There is a tradition of prisoners writing letters. It remains an important part of prison culture and is one way for prisoners to communicate their experiences of being imprisoned, presenting their ideas, concerns, fears, and hopes. Our chapter seeks to add to this tradition by conjuring two new prison letters about prison education: the prisoner Caliban’s letter to Prospero, his jailer, and Prospero’s reply. Then we employ the theory of practice architectures (Kemmis et al., 2014b) to illuminate the messages raised within them. We conclude by arguing that if we want to reimagine and change prison education for the better, we could start with a sincere, genuine and democratic ‘conversation’ (Kemmis et al., 2014a: 149) with prisoners about their hopes for a better life upon release.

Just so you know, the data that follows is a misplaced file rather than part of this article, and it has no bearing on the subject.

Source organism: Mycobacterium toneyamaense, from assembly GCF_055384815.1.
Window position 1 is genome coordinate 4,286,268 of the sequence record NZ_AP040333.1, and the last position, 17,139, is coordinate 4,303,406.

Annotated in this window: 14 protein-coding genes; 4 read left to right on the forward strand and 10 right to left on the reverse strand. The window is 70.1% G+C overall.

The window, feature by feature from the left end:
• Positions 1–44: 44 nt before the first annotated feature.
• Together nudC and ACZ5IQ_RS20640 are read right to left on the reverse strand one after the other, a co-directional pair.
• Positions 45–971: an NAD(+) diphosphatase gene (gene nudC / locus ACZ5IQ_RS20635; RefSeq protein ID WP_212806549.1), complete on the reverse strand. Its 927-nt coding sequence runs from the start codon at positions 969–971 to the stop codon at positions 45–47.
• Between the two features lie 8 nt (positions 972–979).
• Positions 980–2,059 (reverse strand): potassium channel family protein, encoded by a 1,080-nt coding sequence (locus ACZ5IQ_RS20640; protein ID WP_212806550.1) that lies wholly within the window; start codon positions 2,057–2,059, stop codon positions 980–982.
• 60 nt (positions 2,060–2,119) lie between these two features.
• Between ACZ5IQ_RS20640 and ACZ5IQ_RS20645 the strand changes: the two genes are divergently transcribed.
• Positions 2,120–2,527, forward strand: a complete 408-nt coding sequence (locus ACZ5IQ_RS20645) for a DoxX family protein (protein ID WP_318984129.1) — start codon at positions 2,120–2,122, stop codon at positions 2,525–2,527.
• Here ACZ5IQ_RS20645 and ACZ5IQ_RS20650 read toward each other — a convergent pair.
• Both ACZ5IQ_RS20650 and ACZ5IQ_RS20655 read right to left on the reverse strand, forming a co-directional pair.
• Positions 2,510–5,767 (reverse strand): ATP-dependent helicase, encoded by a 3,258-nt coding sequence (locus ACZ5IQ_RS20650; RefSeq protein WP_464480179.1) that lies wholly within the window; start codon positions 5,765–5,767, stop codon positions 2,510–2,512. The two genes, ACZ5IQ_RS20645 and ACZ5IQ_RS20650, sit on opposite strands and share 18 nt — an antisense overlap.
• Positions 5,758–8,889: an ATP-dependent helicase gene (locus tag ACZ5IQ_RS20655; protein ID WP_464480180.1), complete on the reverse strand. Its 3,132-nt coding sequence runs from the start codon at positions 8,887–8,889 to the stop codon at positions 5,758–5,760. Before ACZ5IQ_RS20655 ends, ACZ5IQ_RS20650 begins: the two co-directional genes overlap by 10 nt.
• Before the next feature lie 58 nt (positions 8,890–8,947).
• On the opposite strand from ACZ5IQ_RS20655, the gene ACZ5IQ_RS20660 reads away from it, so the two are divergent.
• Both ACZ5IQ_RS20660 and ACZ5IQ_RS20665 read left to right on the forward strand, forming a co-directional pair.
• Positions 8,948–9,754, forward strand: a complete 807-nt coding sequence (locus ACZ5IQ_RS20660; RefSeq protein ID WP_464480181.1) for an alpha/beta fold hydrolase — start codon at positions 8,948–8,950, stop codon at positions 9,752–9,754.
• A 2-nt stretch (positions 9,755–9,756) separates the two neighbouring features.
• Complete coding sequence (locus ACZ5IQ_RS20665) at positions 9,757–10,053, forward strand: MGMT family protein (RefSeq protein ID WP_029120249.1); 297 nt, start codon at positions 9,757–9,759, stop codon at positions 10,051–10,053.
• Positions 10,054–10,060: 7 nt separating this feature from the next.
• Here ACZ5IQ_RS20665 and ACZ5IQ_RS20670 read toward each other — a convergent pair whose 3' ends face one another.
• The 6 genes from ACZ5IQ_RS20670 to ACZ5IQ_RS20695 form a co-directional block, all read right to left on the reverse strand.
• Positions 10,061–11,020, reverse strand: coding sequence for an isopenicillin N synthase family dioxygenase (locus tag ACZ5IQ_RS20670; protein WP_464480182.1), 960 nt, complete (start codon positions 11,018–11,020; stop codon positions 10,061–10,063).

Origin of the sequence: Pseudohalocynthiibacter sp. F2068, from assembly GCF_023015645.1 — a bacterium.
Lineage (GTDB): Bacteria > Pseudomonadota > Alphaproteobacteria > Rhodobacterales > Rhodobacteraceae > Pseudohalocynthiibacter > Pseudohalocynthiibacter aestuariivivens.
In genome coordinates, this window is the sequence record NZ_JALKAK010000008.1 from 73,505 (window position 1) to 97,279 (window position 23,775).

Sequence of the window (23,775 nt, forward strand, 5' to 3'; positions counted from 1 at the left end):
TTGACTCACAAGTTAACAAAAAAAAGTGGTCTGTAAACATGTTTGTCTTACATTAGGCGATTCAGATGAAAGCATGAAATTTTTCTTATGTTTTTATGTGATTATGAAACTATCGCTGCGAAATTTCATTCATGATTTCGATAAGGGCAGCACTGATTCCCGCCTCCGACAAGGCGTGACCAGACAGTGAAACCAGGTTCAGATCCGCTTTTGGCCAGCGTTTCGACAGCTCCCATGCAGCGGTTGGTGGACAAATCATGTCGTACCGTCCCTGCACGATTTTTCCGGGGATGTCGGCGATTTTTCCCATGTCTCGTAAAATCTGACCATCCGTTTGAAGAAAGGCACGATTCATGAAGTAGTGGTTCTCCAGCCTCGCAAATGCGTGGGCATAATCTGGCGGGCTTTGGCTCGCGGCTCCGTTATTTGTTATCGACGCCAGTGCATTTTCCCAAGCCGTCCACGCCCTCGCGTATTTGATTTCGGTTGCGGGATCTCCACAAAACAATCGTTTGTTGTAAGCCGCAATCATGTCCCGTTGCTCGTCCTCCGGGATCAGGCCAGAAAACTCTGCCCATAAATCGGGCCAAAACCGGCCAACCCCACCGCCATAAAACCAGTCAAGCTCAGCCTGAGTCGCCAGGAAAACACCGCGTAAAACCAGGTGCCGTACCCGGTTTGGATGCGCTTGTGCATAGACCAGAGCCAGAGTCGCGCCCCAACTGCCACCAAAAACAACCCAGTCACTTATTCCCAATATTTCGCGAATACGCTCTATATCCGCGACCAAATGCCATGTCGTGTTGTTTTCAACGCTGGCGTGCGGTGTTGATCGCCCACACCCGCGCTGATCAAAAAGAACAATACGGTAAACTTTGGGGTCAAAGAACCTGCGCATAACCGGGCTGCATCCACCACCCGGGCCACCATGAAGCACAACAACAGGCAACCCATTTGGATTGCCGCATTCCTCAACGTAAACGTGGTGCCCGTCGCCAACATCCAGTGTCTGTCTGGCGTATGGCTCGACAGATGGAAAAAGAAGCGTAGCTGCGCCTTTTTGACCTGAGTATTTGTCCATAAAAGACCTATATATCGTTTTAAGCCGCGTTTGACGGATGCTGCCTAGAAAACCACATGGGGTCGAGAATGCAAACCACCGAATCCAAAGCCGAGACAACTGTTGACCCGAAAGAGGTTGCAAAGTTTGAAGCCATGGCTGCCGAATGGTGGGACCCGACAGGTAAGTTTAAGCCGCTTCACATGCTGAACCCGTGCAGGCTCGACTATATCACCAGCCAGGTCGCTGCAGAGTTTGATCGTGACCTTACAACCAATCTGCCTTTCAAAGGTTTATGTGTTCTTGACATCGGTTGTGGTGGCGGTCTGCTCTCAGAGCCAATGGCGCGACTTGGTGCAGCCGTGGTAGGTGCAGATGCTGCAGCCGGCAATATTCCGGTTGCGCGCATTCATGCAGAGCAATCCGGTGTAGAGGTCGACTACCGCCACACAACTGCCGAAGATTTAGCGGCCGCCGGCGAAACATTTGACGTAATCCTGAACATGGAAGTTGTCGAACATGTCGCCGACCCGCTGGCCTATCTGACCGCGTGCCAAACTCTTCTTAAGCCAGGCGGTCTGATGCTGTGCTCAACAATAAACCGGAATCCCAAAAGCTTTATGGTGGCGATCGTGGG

|Title of host publication||Caliban's Dance|
|Subtitle of host publication||FE after The Tempest|
|Editors||Maire Daley, Kevin Orr, Joel Petrie|
|Place of Publication||London|
|Number of pages||7|
|ISBN (Electronic)||9781858569253, 9781858569260, 9781858569277|
|Publication status||Published - 8 Sep 2020|
Butterby, V., Collins, C., & Powell, D. (2020). 'I urge you to hear me': Changing prison education for the better. In M. Daley, K. Orr, & J. Petrie (Eds.), Caliban's Dance: FE after The Tempest (pp. 140-146). Trentham Books.